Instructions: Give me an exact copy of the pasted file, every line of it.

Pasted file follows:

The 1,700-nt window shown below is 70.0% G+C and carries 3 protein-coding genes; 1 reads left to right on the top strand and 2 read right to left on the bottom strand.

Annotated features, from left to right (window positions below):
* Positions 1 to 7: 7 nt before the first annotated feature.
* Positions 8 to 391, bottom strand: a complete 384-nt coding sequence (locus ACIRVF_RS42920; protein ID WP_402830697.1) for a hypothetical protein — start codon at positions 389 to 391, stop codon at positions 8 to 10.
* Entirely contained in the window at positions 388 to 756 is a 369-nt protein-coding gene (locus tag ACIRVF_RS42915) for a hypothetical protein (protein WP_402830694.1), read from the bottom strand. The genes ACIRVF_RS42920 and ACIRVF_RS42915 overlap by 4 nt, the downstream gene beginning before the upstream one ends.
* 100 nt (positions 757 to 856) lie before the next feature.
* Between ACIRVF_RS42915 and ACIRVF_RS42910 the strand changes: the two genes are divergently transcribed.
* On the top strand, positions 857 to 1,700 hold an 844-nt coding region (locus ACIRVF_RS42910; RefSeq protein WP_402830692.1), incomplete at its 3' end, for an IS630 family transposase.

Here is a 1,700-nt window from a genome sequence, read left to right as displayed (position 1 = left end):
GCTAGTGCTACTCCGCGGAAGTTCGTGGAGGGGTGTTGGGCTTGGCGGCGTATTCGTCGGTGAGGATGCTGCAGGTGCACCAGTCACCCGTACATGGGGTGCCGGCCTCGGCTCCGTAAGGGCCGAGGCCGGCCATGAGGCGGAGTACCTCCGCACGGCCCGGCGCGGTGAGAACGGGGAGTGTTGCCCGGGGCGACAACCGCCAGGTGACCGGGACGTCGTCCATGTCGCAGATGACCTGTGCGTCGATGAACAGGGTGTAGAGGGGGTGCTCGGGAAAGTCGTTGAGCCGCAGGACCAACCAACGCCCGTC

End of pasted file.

The 1,700-nt window shown below is 70.0% G+C and carries 3 protein-coding genes; 1 reads left to right on the top strand and 2 read right to left on the bottom strand.

Annotated features, from left to right (window positions below):
* Positions 1 to 7: 7 nt before the first annotated feature.
* Positions 8 to 391, bottom strand: a complete 384-nt coding sequence (locus ACIRVF_RS42920; protein ID WP_402830697.1) for a hypothetical protein — start codon at positions 389 to 391, stop codon at positions 8 to 10.
* Entirely contained in the window at positions 388 to 756 is a 369-nt protein-coding gene (locus tag ACIRVF_RS42915) for a hypothetical protein (protein WP_402830694.1), read from the bottom strand. The genes ACIRVF_RS42920 and ACIRVF_RS42915 overlap by 4 nt, the downstream gene beginning before the upstream one ends.
* 100 nt (positions 757 to 856) lie before the next feature.
* Between ACIRVF_RS42915 and ACIRVF_RS42910 the strand changes: the two genes are divergently transcribed.
* On the top strand, positions 857 to 1,700 hold an 844-nt coding region (locus ACIRVF_RS42910; RefSeq protein WP_402830692.1), incomplete at its 3' end, for an IS630 family transposase.

Here is a 1,700-nt window from a genome sequence, read left to right as displayed (position 1 = left end):
GCTAGTGCTACTCCGCGGAAGTTCGTGGAGGGGTGTTGGGCTTGGCGGCGTATTCGTCGGTGAGGATGCTGCAGGTGCACCAGTCACCCGTACATGGGGTGCCGGCCTCGGCTCCGTAAGGGCCGAGGCCGGCCATGAGGCGGAGTACCTCCGCACGGCCCGGCGCGGTGAGAACGGGGAGTGTTGCCCGGGGCGACAACCGCCAGGTGACCGGGACGTCGTCCATGTCGCAGATGACCTGTGCGTCGATGAACAGGGTGTAGAGGGGGTGCTCGGGAAAGTCGTTGAGCCGCAGGACCAACCAACGCCCGTC